Examining the chemistry of fossil mammals: stories from the past

September 23, 2021

Inside of a custom-built laser ablation chamber for tiny in-situ sampling of enamel for carbon and oxygen isotopes. Credit: Kendra Chritz

Kendra ChritzScott Blumenthal

Looking at the chemistry of ancient biological material (teeth, bones, soils) helps scientists to tell what past environments were like. But have you ever wondered what it may look like when sampling fossil mammals? Check out this animated image by EOAS geochemists & paleoecologists!

What you are looking at now is the inside of a custom-built laser ablation chamber for tiny in-situ sampling of enamel for carbon and oxygen isotopes. The laser spots are 200-500 microns (µm; 10-6 m) in diameter. The little puff of dust from the tooth enamel being shot contains CO2 that records the diet and environment of the organism while it was living.

This work is being done by Dr. Kendra Chritz, Assistant Professor at the Department of Earth, Ocean and Atmospheric Sciences, in collaboration with Dr. Scott Blumenthal, who is visiting UBC as a Research Associate currently, at the University of Oregon where this video was taken. "The goal of my research program is to understand the intimate ties between people and ecosystems across many different timescales using geochemistry, and how these environmental records provide the crucial data needed to understand the modern planet during the Anthropocene as we know it," says Dr. Chritz.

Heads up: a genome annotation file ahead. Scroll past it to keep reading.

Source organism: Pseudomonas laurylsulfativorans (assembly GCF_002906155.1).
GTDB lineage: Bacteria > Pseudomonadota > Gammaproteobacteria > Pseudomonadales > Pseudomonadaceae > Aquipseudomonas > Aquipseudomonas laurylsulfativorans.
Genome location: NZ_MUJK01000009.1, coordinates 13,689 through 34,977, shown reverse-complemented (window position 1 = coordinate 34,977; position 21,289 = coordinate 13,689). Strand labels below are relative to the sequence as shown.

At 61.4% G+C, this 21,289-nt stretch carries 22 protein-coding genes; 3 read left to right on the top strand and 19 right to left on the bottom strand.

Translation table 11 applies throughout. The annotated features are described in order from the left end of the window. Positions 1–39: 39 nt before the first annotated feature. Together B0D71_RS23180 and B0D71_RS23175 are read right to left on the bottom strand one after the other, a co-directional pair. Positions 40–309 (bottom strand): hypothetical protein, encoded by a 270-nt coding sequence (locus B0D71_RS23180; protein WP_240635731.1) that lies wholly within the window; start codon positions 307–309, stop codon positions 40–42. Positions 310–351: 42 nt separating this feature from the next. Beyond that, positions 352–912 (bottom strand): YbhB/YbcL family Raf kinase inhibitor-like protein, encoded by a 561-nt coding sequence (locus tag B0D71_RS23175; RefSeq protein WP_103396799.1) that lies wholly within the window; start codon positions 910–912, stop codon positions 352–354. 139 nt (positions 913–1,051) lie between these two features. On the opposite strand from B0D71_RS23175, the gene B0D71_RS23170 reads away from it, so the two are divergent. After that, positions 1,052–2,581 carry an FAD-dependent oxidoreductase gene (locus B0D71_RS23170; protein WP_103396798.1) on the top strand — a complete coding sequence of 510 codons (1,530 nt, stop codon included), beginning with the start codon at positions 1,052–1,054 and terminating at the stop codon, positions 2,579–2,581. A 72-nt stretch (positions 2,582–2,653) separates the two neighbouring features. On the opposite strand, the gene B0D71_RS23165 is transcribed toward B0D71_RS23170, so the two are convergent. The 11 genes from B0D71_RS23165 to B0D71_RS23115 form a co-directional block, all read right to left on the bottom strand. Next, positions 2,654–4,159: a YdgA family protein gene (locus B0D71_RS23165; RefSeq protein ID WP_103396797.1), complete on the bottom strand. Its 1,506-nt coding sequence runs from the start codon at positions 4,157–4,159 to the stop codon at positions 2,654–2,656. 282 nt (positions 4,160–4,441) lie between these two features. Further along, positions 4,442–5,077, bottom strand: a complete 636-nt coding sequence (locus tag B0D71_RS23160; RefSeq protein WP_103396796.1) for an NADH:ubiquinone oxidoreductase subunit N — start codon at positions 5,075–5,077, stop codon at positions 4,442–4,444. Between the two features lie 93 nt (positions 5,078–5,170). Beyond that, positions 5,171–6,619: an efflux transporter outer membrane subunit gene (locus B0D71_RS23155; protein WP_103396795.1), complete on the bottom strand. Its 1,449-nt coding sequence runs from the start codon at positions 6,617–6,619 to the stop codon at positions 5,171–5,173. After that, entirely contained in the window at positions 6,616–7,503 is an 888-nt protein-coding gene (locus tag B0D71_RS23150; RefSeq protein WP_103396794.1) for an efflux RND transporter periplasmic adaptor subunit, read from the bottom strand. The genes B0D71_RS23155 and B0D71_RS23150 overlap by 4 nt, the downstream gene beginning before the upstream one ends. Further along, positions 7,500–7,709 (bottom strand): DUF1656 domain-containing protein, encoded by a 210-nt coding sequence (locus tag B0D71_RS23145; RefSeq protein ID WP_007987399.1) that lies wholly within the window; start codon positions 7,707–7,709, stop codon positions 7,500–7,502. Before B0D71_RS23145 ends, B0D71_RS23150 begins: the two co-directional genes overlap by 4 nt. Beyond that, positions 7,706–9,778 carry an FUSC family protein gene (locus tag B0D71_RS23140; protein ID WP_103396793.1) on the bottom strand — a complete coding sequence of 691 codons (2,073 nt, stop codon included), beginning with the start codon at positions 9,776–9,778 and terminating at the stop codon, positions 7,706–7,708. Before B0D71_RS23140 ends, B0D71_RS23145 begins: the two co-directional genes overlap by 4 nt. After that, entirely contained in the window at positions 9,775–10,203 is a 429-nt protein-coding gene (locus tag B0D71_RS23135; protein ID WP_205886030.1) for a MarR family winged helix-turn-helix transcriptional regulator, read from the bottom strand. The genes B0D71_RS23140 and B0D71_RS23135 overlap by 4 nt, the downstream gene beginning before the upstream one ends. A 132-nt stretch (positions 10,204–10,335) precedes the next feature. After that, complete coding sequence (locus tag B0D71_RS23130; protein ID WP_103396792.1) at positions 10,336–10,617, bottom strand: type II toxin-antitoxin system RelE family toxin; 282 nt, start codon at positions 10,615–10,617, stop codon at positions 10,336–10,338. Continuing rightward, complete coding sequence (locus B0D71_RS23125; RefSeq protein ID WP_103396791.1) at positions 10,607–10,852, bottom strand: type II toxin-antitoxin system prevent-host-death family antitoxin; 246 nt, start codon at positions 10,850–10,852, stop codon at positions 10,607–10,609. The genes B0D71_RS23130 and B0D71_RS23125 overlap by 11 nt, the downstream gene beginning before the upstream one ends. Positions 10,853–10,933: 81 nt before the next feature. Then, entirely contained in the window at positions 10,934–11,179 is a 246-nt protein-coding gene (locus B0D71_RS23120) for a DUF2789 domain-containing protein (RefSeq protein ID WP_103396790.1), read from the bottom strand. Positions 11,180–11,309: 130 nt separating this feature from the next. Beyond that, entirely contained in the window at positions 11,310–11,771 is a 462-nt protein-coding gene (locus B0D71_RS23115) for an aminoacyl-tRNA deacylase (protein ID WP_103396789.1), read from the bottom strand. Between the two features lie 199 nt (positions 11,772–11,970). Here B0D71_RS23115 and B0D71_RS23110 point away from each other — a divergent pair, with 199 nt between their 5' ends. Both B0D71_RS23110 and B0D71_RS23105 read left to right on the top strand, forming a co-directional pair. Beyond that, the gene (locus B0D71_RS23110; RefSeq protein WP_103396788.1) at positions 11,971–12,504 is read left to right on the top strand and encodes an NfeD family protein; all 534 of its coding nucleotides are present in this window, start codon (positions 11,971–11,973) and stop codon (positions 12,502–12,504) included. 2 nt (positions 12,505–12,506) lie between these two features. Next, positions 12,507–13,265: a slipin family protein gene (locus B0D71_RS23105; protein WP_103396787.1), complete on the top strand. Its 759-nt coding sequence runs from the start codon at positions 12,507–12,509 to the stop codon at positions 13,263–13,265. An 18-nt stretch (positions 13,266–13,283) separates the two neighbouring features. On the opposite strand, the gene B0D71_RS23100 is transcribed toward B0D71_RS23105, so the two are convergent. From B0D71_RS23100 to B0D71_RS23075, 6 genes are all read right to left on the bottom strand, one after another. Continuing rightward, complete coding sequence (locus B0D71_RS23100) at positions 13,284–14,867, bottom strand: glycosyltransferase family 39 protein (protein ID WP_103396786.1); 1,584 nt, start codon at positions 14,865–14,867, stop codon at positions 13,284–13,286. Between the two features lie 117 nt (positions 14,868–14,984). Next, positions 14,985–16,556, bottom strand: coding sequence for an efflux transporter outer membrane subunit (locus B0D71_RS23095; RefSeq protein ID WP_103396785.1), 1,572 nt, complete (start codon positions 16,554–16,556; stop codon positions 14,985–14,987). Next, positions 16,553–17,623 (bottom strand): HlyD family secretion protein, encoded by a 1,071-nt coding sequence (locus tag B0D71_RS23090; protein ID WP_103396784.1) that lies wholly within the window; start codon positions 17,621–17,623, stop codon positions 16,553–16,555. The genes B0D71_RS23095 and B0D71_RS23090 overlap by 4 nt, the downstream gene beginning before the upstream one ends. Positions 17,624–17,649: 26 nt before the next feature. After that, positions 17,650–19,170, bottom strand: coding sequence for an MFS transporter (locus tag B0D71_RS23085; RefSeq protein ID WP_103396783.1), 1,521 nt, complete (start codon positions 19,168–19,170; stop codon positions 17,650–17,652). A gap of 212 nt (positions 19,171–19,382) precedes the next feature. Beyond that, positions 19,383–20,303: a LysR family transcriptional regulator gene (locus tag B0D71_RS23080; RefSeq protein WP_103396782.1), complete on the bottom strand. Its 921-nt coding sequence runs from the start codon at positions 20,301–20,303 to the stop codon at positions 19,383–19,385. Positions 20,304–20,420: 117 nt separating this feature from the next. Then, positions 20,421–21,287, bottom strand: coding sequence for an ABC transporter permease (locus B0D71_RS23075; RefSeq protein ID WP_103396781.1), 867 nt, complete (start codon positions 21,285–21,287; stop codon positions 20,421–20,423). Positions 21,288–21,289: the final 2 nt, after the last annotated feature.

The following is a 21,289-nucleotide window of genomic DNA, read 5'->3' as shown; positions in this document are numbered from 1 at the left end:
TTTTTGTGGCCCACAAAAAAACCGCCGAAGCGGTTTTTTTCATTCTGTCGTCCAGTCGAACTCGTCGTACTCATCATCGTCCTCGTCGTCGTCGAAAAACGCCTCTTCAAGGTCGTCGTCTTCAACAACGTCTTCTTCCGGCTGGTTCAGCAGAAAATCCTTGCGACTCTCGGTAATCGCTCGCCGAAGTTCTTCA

Inside the chamber, the scientists are sampling two very different sets of material. The first are middle-Holocene aged gerbil incisors extracted from a headdress made by a man 5,000 years ago. This is part of Dr. Chritz’s long-term collaborations and work on Kenyan prehistory and late Quaternary environmental change. The original excavation, as the New York Times reported, found that "most [people] were buried with ornamentation, including an infant who wore an ostrich eggshell bracelet. One man was buried with a headdress decorated with what researchers figured out were 400 carefully arranged gerbil teeth. He probably wore the headdress during life."

The second set of samples are teeth from multituberculates, our ancient mammalian ancestors, from the late Cretaceous. These particular rodent-sized mammals lived alongside dinosaurs. "We [Chritz and Blumenthal, along with PCIGR] are beginning a project with the Denver Museum of Natural History to explore how the diet and ecology of mammals changed following the K/Pg mass extinction, after which they evolved and created the mammal-driven world we live in today," says Dr. Chritz. This collaboration is building off of this project, also reported in the New York Times in 2019.

We also had a conversation with Dr. Chritz in our On Earth weekly podcast series: click here to learn more!